From the 27-January-1895 San Francisco Call. WA Coulter did many maritime drawings for the newspaper. This one shows the Satellite, a steam launch. Doctor V. P. Buckley was later a member of the Board of Health.


The Crack Steam Craft Which Is Being Built for Dr. Buckley.


The Boat Will Make Eleven Knots an Hour— The Trial Trip.

The steamer Farallon, which arrived a few days ago from Puget Sound ports, brought from Seattle the hull and frame of a launch for Dr. V. P. Buckley, the well-known physician of this city. A few days ago the little craft was taken to the Union Gas-engine Company, where an engine is now being made for her. The Satellite is the name of the new launch, and before the season is over it is predicted that she will have passed everything in the bay. The vessel itself is a thing of beauty, but it is her lines which catch the yachtsman's eye. The graceful sweep of the white cedar hull, the sharp bow and overhanging stern give indications of what she can do, and, if the gas engine meets the requirements, the Satellite will be the fastest boat of her class on the bay.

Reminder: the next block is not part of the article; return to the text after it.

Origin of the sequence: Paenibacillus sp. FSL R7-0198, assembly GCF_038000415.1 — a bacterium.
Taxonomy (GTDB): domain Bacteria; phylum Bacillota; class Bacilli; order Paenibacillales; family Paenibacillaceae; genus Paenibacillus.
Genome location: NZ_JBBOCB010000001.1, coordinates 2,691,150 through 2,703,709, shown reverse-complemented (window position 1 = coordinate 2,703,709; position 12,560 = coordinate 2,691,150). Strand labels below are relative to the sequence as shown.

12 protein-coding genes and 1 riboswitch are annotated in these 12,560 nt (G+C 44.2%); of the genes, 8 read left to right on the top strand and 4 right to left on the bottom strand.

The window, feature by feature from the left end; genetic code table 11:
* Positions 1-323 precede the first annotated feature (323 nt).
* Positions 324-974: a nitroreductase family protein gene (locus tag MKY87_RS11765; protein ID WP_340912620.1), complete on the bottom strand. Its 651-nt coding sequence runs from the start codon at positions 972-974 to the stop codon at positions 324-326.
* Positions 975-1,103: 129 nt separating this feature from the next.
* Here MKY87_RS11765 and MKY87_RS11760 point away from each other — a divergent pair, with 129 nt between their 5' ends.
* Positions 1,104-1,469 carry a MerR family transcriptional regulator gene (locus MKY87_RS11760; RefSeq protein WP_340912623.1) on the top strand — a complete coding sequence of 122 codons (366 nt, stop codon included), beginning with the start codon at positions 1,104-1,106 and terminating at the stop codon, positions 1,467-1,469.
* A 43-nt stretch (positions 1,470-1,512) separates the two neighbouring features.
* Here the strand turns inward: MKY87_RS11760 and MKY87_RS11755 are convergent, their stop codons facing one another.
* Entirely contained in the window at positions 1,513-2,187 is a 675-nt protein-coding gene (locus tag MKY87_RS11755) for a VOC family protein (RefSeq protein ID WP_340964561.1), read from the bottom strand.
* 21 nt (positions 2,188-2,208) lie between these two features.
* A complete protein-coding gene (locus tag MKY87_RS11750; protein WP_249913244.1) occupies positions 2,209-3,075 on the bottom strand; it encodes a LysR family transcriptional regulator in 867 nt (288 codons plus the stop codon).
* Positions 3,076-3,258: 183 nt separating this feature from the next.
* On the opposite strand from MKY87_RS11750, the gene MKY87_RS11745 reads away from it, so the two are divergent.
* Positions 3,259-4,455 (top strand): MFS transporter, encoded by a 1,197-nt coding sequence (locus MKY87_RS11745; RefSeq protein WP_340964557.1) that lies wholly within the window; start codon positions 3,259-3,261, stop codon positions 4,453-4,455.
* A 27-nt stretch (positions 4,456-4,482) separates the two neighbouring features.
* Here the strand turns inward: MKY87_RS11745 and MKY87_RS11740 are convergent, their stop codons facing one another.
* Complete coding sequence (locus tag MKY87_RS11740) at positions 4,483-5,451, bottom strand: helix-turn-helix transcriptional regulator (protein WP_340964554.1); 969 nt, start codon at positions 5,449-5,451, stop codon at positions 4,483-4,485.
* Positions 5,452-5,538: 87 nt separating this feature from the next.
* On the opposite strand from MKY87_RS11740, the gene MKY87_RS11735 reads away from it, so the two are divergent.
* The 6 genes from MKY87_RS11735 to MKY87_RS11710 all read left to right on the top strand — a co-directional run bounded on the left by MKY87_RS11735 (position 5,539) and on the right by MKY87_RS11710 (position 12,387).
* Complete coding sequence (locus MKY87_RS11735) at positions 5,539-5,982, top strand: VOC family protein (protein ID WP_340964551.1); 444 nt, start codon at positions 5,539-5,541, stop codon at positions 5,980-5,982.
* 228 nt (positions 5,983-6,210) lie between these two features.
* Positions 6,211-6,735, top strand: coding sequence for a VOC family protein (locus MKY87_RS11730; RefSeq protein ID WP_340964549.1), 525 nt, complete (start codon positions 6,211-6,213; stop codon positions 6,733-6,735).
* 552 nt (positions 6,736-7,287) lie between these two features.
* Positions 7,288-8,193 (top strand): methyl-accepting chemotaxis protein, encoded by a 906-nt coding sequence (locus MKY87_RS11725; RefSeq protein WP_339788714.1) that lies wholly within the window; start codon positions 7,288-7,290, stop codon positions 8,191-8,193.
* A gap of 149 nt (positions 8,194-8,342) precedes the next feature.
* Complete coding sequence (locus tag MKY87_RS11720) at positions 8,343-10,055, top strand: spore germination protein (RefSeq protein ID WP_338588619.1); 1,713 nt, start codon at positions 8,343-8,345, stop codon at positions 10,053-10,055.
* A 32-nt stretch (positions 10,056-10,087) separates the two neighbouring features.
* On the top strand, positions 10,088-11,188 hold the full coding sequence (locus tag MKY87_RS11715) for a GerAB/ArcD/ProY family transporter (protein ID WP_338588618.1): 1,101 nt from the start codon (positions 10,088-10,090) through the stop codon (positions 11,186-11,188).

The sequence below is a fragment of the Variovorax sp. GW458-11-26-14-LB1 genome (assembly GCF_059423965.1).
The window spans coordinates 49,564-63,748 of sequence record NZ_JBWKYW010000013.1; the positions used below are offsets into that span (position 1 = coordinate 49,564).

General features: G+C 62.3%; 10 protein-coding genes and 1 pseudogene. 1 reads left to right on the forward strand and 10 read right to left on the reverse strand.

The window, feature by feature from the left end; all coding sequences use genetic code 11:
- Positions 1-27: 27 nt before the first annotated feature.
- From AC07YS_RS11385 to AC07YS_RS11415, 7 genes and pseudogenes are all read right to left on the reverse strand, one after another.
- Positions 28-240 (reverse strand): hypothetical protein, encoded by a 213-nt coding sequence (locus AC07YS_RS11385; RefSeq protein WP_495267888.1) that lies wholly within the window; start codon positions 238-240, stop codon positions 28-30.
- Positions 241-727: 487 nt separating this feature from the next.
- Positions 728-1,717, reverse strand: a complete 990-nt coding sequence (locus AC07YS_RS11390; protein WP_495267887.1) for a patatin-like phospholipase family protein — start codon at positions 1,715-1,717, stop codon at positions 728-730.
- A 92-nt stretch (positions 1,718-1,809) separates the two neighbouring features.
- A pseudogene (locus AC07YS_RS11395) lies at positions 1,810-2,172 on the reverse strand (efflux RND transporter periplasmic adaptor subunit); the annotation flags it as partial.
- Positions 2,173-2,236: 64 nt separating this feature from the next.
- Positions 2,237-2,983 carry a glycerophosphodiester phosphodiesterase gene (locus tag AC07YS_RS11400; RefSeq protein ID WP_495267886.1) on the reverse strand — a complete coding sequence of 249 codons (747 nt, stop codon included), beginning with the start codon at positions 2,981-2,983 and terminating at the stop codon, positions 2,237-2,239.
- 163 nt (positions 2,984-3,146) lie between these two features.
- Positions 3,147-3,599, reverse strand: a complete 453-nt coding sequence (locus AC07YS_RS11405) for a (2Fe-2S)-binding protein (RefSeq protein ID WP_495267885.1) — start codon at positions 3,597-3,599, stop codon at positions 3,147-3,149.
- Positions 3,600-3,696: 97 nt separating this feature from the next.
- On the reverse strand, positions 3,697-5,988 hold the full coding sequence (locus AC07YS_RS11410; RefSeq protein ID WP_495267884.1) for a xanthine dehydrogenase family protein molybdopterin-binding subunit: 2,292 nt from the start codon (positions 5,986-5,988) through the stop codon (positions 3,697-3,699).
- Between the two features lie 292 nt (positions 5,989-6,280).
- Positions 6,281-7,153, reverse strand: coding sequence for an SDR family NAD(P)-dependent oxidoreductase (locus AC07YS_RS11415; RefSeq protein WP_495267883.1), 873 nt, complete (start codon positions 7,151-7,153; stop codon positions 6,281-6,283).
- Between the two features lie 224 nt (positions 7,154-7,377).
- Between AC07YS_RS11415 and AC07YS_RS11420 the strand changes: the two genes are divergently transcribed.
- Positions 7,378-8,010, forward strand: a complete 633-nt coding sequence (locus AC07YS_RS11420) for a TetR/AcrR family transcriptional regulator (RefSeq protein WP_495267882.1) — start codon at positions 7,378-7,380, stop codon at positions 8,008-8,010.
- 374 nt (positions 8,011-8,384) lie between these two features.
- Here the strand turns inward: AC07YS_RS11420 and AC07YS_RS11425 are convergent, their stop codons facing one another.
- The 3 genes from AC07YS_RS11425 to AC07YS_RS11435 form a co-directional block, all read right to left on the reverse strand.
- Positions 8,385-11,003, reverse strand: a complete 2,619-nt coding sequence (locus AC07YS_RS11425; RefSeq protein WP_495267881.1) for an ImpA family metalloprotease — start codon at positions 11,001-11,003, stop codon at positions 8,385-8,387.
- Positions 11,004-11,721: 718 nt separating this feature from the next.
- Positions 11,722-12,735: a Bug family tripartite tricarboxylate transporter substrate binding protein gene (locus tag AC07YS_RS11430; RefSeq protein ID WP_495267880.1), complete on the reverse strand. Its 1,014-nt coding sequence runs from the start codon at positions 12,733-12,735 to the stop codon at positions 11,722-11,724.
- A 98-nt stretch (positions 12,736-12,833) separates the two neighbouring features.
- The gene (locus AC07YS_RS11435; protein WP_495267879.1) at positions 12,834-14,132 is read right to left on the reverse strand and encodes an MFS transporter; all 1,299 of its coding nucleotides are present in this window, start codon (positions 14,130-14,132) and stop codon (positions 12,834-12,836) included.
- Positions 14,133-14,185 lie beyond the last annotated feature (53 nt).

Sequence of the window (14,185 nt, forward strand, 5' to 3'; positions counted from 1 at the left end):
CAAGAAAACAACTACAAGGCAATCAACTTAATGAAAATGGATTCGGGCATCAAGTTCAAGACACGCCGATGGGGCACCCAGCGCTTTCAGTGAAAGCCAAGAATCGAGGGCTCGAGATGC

The designer of the novel craft, for she will be a novelty in these waters, is R. T. Engelbrerht, now of Seattle, but formerly of this city. When only ten years old he was whittling models of boats, and, although his father's wealth and position were such as to give him his choice of vocation, he wanted nothing better than a boatshop. He became a crank on the subject, and has traveled all over the United States and studied the art of boat building in the best-known ship and navy yards.

Last year Dr. Buckley owned the Hirondel. and Attorney George A. Knight tried in vain to beat him with the Arrow. The aquatic attorney vowed to build a launch that would beat everything the physician could produce, and he has now a great bay-sweeper in course of construction. Dr. Buckley heard of Engelbrecht, and decided to try him. He became interested in the boat-builder, and was astonished when told what he could do. The result was that a contract was given for the Satellite, and Dr. Buckley is more than pleased with his bargain.